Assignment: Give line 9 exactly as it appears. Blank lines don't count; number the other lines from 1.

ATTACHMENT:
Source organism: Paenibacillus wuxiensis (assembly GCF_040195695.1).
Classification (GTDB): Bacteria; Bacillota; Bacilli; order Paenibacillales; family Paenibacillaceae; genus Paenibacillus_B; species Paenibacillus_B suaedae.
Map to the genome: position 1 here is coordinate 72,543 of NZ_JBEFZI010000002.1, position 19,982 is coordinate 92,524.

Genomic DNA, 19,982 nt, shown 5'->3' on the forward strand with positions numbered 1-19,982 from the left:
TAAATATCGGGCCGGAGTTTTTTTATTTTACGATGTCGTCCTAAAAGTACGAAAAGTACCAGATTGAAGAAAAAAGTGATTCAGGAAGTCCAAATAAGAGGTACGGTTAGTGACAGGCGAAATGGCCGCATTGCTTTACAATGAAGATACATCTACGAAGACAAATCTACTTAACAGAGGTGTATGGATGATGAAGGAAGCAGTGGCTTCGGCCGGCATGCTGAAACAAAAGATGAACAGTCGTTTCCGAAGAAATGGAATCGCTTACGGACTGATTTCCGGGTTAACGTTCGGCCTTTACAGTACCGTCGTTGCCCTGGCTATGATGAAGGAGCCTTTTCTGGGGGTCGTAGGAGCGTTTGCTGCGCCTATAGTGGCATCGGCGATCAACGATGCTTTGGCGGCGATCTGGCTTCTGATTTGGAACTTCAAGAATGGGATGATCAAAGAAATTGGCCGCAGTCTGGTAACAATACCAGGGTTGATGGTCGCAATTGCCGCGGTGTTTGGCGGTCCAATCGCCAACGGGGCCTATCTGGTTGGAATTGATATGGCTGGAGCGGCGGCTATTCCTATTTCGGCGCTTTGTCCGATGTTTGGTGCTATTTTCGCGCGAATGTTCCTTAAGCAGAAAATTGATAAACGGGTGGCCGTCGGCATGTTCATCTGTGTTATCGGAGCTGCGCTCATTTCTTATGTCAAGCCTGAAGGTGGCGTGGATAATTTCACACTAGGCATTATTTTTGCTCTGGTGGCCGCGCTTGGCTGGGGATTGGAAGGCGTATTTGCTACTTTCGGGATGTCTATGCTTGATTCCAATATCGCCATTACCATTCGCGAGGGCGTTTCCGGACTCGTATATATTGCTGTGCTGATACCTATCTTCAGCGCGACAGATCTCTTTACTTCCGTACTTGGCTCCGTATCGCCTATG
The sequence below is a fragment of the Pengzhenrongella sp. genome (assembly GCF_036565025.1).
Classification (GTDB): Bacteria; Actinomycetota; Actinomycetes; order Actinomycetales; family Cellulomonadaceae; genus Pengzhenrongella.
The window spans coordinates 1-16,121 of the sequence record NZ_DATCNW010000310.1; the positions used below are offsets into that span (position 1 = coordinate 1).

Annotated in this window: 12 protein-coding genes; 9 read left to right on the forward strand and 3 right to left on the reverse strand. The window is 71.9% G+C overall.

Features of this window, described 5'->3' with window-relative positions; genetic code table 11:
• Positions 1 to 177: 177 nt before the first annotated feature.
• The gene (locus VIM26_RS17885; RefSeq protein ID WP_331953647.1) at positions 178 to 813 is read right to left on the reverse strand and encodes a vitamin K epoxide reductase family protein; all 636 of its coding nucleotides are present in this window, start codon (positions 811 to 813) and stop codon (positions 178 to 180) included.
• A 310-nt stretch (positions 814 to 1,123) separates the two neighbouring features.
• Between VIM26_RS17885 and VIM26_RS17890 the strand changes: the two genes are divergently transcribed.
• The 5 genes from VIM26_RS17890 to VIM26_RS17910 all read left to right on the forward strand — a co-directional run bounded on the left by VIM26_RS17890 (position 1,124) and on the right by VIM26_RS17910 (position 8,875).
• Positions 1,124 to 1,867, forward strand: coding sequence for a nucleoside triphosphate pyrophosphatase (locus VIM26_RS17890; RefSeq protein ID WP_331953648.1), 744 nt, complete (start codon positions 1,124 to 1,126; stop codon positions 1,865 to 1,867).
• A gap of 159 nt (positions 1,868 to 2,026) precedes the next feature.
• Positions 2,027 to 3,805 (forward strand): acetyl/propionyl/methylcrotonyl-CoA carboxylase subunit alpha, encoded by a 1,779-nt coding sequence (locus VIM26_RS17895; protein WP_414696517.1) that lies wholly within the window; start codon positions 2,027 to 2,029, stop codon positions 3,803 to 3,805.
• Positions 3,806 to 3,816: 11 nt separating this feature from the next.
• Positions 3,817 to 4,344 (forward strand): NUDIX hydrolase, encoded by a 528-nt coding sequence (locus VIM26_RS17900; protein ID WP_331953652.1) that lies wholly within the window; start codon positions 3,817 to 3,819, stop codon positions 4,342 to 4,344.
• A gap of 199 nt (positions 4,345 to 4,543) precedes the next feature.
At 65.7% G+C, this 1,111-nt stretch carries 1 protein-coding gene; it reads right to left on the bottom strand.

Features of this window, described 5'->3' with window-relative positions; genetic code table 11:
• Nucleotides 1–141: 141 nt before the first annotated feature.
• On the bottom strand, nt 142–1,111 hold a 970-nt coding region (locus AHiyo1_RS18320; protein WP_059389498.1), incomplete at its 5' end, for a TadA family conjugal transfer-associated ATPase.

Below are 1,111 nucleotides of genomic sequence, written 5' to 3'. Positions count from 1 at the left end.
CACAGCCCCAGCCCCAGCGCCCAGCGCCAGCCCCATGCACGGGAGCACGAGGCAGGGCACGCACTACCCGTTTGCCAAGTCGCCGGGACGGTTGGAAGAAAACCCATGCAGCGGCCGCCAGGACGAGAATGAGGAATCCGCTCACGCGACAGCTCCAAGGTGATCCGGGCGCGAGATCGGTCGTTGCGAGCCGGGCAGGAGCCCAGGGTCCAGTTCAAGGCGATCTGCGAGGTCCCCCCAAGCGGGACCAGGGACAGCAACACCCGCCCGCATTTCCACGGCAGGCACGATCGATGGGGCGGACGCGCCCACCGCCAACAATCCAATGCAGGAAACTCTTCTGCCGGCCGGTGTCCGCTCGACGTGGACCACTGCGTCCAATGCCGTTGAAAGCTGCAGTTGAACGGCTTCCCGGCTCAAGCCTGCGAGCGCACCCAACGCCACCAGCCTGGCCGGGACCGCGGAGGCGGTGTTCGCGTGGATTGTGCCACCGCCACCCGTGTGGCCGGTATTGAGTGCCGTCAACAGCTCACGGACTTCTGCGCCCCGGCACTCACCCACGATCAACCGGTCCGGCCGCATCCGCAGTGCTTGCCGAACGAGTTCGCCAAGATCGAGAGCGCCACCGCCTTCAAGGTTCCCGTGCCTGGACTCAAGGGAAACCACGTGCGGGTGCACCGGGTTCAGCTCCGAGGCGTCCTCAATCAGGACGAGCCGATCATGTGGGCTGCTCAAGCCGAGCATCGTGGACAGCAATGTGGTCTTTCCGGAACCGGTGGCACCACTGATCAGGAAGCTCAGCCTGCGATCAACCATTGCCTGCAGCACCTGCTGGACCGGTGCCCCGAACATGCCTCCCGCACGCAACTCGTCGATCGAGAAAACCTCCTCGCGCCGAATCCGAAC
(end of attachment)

Annotated in this window: 12 protein-coding genes; 9 read left to right on the forward strand and 3 right to left on the reverse strand. The window is 71.9% G+C overall.